Dictionary and translator for handheld
New : sensagent is now available on your handheld
A windows (pop-into) of information (full-content of Sensagent) triggered by double-clicking any word on your webpage. Give contextual explanation and translation from your sites !
With a SensagentBox, visitors to your site can access reliable information on over 5 million pages provided by Sensagent.com. Choose the design that fits your site.
Improve your site content
Add new content to your site from Sensagent by XML.
Crawl products or adds
Get XML access to reach the best products.
Index images and define metadata
Get XML access to fix the meaning of your metadata.
Please, email us to describe your idea.
Lettris is a curious tetris-clone game where all the bricks have the same square shape but different content. Each square carries a letter. To make squares disappear and save space for other squares you have to assemble English words (left, right, up, down) from the falling squares.
Boggle gives you 3 minutes to find as many words (3 letters or more) as you can in a grid of 16 letters. You can also try the grid of 16 letters. Letters must be adjacent and longer words score better. See if you can get into the grid Hall of Fame !
Change the target language to find translations.
Tips: browse the semantic fields (see From ideas to words) in two languages to learn more.
1.long thick piece of wood or metal or concrete, etc., used in construction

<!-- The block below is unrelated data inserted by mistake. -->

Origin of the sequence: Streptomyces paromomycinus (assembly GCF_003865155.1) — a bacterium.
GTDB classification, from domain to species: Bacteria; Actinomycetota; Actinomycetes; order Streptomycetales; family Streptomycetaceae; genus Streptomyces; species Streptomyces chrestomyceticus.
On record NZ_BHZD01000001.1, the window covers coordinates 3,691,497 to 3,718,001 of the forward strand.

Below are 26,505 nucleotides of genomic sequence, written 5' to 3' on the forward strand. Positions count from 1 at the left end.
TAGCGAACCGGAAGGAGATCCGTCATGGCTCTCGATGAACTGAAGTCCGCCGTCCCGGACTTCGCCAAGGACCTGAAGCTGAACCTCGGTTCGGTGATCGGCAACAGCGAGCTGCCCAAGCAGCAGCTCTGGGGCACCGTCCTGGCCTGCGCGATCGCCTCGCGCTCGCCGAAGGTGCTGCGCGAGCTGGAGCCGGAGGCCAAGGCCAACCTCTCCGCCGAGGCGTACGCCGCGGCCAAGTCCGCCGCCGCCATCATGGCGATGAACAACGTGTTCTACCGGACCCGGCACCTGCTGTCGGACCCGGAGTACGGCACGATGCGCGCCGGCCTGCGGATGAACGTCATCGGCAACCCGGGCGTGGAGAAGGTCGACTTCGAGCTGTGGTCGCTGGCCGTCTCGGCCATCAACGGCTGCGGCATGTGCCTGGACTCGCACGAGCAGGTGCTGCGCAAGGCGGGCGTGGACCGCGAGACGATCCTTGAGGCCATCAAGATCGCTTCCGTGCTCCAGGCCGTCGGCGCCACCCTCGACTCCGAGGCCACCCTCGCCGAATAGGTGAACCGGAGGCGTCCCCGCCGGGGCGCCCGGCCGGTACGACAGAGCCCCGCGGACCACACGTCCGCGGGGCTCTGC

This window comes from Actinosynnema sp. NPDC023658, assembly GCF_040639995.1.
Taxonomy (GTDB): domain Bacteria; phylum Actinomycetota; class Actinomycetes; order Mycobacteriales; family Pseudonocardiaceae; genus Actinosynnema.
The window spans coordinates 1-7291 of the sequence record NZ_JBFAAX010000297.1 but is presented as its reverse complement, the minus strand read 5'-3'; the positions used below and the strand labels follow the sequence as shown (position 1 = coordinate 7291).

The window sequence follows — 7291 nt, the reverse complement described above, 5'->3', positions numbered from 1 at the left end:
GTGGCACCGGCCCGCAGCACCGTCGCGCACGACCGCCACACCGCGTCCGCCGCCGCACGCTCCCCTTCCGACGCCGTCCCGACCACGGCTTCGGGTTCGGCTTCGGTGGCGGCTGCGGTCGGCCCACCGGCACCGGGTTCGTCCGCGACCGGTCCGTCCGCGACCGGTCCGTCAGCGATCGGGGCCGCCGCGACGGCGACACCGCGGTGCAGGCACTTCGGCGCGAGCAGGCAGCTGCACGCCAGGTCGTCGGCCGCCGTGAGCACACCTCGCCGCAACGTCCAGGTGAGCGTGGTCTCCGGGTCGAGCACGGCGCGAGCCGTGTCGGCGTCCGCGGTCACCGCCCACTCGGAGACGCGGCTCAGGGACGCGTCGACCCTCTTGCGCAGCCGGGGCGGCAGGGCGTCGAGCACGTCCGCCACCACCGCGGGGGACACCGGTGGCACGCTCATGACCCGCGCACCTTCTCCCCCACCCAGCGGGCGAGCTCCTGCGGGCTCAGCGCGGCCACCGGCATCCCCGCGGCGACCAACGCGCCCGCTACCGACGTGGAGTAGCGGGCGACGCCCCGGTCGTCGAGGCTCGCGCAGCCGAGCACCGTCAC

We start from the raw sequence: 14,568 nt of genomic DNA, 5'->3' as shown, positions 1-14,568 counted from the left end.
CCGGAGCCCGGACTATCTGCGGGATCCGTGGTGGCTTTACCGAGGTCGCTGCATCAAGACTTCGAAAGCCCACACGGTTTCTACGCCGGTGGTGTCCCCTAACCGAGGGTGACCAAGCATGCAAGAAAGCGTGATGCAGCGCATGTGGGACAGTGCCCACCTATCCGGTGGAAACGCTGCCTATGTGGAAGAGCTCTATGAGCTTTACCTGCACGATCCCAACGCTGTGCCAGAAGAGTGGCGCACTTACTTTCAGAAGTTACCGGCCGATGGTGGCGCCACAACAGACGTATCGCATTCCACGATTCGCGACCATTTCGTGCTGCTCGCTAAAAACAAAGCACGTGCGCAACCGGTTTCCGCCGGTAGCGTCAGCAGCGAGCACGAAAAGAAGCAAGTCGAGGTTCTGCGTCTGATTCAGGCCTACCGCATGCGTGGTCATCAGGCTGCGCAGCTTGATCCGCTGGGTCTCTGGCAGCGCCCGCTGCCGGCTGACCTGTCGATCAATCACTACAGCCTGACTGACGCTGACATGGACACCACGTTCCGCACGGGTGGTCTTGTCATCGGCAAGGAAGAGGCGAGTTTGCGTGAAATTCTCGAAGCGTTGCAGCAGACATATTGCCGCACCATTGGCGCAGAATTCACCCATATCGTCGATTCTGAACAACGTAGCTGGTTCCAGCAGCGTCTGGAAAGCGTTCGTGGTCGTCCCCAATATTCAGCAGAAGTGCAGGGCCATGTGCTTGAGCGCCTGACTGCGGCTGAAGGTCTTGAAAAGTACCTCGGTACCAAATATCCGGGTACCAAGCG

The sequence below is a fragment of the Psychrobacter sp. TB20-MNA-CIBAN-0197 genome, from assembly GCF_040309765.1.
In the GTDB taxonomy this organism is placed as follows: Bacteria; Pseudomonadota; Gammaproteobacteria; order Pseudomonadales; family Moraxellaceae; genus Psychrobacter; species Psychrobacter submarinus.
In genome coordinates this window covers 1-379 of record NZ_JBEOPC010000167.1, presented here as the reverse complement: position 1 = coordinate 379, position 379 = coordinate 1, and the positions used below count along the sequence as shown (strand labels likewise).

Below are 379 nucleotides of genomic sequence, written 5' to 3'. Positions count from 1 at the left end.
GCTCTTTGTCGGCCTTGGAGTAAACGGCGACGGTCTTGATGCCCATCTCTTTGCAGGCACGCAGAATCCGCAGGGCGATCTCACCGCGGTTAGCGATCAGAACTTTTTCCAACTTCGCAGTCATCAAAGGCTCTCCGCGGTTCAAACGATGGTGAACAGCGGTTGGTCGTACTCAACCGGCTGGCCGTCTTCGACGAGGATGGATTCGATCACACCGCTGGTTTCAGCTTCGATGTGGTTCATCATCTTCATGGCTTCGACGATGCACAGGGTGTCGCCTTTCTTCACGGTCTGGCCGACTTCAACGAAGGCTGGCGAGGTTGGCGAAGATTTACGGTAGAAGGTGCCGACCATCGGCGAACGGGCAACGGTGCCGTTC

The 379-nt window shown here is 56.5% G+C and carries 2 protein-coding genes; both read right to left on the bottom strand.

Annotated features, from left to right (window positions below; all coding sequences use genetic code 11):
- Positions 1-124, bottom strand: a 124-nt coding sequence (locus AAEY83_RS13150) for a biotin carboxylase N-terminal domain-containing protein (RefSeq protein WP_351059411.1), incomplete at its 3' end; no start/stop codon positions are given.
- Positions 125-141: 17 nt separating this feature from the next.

2.one of several parallel sloping beams that support a roof
3.someone who travels by raft
1.provide (a ceiling) with rafters
RafterRaft"er (rȧft"ẽr), n. A raftsman.
RafterRaft"er, n. [AS. ræfter; akin to E. raft, n. See Raft.] (Arch.) Originally, any rough and somewhat heavy piece of timber. Now, commonly, one of the timbers of a roof which are put on sloping, according to the inclination of the roof. See Illust. of Queen-post.
[Courtesy] oft is sooner found in lowly sheds,
With smoky rafters, than in tapestry halls. Milton.
RafterRaft"er, v. t.
1. To make into rafters, as timber.
2. To furnish with rafters, as a house.
3. (Agric.) To plow so as to turn the grass side of each furrow upon an unplowed ridge; to ridge. [Eng.]
Agassi–Rafter rivalry • Charles Rafter • Jack Rafter • John Rafter Lee • Kevin Rafter • Mark T. Rafter • Operation RAFTER • Patrick Rafter • Principal rafter • Rafter (band) • Rafter H Entertainment • Rafter J Ranch, Wyoming • Rafter Romance • Spoon and Rafter • William McGinnis (rafter)
appui, soutien, support matériel (fr)[Classe...]
élément de charpente (fr)[DomainDescrip.]
bâtiment (lieu construit clos et couvert) (fr)[DomainDescrip.]
balk; timber; rafter; beam; baulk[ClasseHyper.]
balk, baulk, rafter[Dérivé]
métier : filière du bois (fr)[Classe]
ouvrier : bois (fr)[Classe]
flotter (fr)[termes liés]
exploitation de la forêt (fr)[termes liés]
Canada (fr)[termes liés]
A rafter is one of a series of sloped structural members (beams) that extend from the ridge or hip to the wall-plate, downslope perimeter or eave, and that are designed to support the roof deck and its associated loads.
In recent buildings there is a preference for engineered trusses (trussed rafters) on the grounds of cost, economy of materials, off-site manufacture and ease of construction, as well as design considerations such as span limitation and roof load (weight from above).
|Wikimedia Commons has media related to: Rafters|
|This architectural element-related article is a stub. You can help Wikipedia by expanding it.|